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This Groundhog Day, Punxsutawney Phil Does Not See His Shadow, Predicts Early Spring

Feb 01, 2020 06:26AM ● By Editor
Photo: The Weather Channel

From Ron Brackett of The Weather Channel - February 2, 2020 

Punxsutawney Phil was pulled from his burrow in Gobbler's Knob Sunday morning and did not see see his shadow, which, according to legend, means an early spring and warmer temperatures are coming.

Of course, even the organizers of the annual Groundhog Day event in western Pennsylvania acknowledge that turning to a large rodent for weather forecasting is mostly a way to break up winter monotony

PETA, or People for the Ethical Treatment of Animals, caused a bit of a ripple this year when the group sent a letter to the Punxsutawney Groundhog Club saying it's time to retire Phil and use an animatronic groundhog

Still, thousands of people stayed out in the cold all night to watch Phil's handlers pull him from a big tree stump about 7:25 a.m. Sunday. 

Then a top-hatted man, one of the Inner Circle, read Phil's scroll: "So do I hope you think it's neighborly, for there is no shadow of me. Spring will be early, it's a certainty."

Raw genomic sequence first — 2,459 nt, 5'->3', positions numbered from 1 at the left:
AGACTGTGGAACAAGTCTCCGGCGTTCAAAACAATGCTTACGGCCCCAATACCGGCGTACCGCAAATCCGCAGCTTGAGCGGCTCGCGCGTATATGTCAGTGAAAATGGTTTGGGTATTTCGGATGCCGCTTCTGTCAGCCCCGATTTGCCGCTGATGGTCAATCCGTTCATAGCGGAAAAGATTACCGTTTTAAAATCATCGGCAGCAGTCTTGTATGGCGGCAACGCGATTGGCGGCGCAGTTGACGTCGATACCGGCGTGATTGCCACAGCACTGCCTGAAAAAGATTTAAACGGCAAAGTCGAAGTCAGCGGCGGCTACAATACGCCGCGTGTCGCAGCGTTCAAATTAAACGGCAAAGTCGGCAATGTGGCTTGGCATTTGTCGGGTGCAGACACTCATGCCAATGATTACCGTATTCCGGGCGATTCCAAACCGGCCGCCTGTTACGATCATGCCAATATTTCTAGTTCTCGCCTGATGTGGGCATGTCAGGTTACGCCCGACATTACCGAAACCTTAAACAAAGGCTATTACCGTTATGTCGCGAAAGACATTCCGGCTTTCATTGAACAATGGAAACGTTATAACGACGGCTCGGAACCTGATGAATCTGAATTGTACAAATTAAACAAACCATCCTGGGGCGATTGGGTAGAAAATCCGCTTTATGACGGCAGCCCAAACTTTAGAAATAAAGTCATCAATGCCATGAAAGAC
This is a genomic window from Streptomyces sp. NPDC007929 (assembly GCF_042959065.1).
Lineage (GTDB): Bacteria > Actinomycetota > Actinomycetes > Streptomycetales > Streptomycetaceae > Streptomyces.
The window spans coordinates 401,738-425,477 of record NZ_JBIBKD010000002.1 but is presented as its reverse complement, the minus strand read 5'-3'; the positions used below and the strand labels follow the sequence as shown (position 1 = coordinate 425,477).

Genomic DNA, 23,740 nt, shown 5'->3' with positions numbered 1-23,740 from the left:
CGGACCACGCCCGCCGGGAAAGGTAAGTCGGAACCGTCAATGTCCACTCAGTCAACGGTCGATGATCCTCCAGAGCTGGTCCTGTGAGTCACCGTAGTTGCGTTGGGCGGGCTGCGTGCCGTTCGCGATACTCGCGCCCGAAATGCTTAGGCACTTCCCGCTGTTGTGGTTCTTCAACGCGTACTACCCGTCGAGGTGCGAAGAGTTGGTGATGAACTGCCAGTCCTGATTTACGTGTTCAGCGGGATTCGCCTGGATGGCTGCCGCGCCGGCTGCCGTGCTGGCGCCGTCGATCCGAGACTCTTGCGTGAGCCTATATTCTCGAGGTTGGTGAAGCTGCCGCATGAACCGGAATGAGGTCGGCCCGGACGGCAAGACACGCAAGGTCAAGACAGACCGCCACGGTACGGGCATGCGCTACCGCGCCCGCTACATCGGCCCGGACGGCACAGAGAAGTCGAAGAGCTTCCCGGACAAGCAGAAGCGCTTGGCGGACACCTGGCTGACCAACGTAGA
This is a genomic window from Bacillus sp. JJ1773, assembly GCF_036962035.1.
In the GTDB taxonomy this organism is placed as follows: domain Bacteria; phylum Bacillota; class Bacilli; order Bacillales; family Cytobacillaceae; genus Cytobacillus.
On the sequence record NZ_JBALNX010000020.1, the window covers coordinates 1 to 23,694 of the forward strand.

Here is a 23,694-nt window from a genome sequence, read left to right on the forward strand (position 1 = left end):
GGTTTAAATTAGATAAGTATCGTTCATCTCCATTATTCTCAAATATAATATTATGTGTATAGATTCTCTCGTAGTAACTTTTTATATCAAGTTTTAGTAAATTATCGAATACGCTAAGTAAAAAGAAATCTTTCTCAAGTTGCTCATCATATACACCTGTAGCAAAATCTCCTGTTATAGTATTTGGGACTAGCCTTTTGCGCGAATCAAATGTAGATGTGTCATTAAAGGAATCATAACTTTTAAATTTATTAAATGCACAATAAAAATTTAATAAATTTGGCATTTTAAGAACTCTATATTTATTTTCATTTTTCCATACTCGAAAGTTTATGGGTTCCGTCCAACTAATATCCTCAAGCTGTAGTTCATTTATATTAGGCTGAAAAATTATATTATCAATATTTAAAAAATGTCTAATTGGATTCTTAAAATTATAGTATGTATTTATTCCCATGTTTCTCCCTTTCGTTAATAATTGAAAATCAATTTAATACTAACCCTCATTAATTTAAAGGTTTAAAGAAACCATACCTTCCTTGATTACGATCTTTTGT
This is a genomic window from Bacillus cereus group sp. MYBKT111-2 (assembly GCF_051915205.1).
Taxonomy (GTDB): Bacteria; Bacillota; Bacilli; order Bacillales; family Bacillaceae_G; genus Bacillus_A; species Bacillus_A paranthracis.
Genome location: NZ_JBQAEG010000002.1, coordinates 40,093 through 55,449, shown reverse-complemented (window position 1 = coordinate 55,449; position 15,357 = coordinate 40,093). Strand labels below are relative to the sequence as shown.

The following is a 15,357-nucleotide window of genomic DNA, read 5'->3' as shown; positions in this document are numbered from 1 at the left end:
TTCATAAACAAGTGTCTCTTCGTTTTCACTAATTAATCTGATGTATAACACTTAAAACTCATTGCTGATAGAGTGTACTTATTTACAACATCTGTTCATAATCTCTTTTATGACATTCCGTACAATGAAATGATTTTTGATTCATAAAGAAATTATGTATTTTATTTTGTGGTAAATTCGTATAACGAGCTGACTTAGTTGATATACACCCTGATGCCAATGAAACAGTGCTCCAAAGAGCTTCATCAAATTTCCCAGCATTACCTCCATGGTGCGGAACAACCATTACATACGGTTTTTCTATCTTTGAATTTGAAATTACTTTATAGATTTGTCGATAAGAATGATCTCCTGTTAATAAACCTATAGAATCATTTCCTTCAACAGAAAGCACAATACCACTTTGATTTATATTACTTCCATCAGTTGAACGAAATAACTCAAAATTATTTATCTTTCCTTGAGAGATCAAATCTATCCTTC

The denizens of Punxsutawney have celebrated Groundhog Day every Feb. 2 since 1887. The tradition was brought over by German immigrants.Since that first gathering, Punxsutawney Phil (there has been a few since then) has predicted more winter 104 times, according to none other than the National Oceanic and Atmospheric Administration. Counting this year, he hasn't seen his shadow 20 times. Records are missing for 10 years.

Since 2009, according to NOAA, Phil's predictions has been right about 40% of the time. 

What do the human forecasters expect in the coming weeks?

The latest outlook from The Weather Company, an IBM Business, says much of the western, southern and eastern U.S. can expect near or above average temperatures heading into spring, while near or slightly below average temperatures are likely in parts of the northern tier.

To read the original article and see related weather reporting, follow this link to the Weather Channel website.

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